One Flew Over the Cuckoo's Nest
Guns don't kill people. Crazy people with guns kill people. Crazy people who slip through loopholes in gun laws kill people.
Everyone knows when Cho Seung-Hui got his guns. Nobody knows when he went bonkers.
It had to be before December 2005, when a Virginia judge found him "an imminent danger to himself because of mental illness. A temporary detention order commanded that the 5-foot-8 Virginia Tech student be taken to Carilion St. Albans Behavioral facility in Christiansburg.
The order claimed he was "mentally ill and in need of hospitalization, and presents an imminent danger to self or others as a result of mental illness, or is so seriously mentally ill as to be substantially unable to care for self, and is incapable of volunteering or unwilling to volunteer for treatment."
Except, Special Justice Paul M. Barnett's order had an asterisk.
The judge also checked a box that read: "The alternatives to involuntary hospitalization and treatment were investigated and were deemed suitable. I have found that there is a less restrictive alternative to involuntary hospitalization and treatment in this case. I, therefore, direct that the person named" receive court-ordered outpatient treatment.
A domino fell then, striking another that was his reputation as a serial stalker of coeds. Another domino fell when his writing teacher complained to the university about his disturbing writing. More dominoes fell last February, when he bought a 22-caliber pistol, and in March, when he bought a 9 mm handgun.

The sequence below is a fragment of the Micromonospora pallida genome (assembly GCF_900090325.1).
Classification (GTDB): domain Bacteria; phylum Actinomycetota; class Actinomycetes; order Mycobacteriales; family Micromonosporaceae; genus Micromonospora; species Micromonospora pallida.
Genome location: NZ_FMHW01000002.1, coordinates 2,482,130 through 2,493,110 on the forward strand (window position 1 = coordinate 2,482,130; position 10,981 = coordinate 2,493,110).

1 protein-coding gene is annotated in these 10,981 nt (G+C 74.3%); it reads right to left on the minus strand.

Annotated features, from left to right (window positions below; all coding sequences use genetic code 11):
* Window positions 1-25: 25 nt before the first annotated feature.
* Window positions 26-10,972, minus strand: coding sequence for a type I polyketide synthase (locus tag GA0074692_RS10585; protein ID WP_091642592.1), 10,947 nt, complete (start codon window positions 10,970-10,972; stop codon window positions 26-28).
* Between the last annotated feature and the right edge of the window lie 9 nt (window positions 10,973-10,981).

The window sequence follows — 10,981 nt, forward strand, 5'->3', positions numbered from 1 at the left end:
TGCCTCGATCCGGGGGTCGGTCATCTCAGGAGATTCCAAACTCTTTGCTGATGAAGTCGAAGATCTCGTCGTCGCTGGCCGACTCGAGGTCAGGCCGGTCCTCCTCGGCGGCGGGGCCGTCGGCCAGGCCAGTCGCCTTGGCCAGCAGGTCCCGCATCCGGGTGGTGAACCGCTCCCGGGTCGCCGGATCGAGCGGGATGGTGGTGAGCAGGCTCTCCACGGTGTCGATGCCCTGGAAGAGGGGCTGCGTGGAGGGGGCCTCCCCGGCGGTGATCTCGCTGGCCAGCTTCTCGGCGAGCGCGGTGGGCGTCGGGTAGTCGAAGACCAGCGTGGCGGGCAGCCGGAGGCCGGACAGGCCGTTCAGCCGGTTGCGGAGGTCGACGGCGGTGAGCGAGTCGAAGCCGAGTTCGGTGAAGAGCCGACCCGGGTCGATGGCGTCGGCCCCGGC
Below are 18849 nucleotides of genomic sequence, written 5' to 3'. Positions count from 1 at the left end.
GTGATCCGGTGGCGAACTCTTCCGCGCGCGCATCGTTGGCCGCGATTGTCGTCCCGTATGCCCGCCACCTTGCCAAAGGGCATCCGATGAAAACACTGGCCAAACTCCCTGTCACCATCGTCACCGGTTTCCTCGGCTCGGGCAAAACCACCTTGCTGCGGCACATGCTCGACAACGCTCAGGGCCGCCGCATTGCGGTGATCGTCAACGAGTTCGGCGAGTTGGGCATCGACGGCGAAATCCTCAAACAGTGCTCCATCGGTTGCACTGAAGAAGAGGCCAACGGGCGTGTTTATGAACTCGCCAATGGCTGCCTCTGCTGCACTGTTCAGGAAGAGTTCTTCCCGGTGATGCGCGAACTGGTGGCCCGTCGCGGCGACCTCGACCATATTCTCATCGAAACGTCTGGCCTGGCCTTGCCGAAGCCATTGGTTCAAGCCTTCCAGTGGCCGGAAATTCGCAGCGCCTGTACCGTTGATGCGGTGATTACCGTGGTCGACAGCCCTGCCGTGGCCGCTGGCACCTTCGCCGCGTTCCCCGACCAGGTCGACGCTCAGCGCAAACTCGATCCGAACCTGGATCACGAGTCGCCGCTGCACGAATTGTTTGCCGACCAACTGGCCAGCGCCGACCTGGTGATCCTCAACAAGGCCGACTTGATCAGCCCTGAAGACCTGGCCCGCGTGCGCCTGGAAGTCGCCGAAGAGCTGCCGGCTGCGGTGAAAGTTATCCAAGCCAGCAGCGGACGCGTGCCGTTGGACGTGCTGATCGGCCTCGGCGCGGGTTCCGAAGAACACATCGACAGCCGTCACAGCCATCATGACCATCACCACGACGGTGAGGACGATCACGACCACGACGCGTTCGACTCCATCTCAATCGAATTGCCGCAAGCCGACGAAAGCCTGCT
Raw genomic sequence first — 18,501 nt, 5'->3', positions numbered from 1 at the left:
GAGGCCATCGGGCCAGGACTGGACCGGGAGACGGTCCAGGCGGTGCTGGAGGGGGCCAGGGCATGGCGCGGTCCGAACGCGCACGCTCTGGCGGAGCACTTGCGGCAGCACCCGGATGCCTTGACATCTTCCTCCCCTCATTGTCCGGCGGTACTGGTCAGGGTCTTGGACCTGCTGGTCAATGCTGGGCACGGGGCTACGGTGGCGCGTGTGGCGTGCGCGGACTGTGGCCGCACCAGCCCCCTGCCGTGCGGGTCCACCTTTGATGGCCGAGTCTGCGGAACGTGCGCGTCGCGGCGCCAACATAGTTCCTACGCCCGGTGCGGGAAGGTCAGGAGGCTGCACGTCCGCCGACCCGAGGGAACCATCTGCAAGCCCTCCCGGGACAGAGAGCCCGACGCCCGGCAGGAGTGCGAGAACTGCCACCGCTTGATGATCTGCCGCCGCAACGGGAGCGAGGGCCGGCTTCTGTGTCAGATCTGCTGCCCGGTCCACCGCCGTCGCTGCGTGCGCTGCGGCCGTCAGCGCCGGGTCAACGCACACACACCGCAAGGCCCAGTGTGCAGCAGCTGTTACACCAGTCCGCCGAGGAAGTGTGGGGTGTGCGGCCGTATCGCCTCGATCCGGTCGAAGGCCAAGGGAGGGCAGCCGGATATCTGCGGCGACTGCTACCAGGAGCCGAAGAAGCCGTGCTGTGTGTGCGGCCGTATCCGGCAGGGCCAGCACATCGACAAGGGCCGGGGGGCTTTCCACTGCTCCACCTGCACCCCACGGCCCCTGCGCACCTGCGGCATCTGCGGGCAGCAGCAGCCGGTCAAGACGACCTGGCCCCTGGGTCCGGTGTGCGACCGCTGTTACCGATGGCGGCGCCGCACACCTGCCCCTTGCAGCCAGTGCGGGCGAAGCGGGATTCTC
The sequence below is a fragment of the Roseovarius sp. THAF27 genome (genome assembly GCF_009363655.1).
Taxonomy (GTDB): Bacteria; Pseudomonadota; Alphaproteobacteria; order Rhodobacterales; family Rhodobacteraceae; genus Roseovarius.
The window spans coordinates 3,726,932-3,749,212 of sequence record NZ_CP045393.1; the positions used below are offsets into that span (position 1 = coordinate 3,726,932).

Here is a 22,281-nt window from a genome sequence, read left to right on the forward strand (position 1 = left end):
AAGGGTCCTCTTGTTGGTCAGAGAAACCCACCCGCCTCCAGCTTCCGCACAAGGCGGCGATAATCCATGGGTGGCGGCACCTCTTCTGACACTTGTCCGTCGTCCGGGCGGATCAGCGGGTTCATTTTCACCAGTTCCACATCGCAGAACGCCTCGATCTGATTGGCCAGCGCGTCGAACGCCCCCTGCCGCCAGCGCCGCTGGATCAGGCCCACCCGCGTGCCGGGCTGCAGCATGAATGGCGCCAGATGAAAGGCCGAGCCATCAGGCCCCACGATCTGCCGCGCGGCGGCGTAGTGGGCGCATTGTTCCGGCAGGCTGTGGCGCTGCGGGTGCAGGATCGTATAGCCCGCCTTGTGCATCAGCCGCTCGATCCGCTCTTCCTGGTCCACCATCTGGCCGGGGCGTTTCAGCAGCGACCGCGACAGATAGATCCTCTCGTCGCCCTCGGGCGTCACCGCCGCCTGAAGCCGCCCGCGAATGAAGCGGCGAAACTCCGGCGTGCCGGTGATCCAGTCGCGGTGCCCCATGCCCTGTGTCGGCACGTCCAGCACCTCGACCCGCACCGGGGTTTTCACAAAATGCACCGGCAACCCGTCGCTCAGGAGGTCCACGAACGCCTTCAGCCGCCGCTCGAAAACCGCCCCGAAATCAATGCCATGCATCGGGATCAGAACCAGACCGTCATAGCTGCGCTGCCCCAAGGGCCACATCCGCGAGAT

After being adjudicated as dangerous and mentally ill, he was free. Free to plot and commit the worst college massacre in U.S. history. Why?
Three reasons: the judge and the mental health expert let him fly over the cuckoo's nest; a university didn't fully protect students and faculty; and, finally, a potential assassin walked through a loophole in gun laws. If he had been forcibly committed, he could not have bought guns legally.
Forget new gun laws.
This debate mustn't be over government trying to "take away our guns." It's about keeping crazy people from arming themselves as part of their paranoid delusions.
Sen. Claire McCaskill is about the only one in Congress trying to find common ground, not politicize this tragedy.
"Protecting innocent victims while at the same time protecting gun ownership is obviously still a work in progress," said the Missouri Democrat. "Hopefully, this incident will refocus our attention on appropriate gun-safety measures."
There are mentally ill people who leave the rest of us alone. They are medicated. They get therapy. If you lived in Blacksburg, you'd probably be popping anti-depressants like Pez right now.
But there is a difference between someone under treatment for depression or bipolar disorder and someone court-certified as a threat and then given a pass. This isn't about medical privacy; it's about an adult with a campus police record and a district court order.
The gun lobby feels vindicated. But what is legal isn't always right. On background checks, replace the reference to "involuntary" commitment and just ask if there ever was a detention order for commitment, period.
Admittedly, take away the guns and you still would have the craziness. You'd still have the guy who interrupted his killing spree to mail NBC News those tapes of him armed with two guns, a hammer and a knife. He still would have been a paranoid loner with a Christ complex who idolized the Columbine killers.
He ought not to have been on a college campus. He should not have flown over the cuckoo's nest to slip through a loophole where he could legally obtain a firearm and turn it into a weapon of mass destruction.
Think he was crazy? What about us?
Rhonda Chriss Lokeman (firstname.lastname@example.org) is a columnist for the Kansas City Star. To find out more about Rhonda Chriss Lokeman, and read features by other Creators Syndicate writers and cartoonists, visit the Creators Syndicate Web page at www.creators.com.
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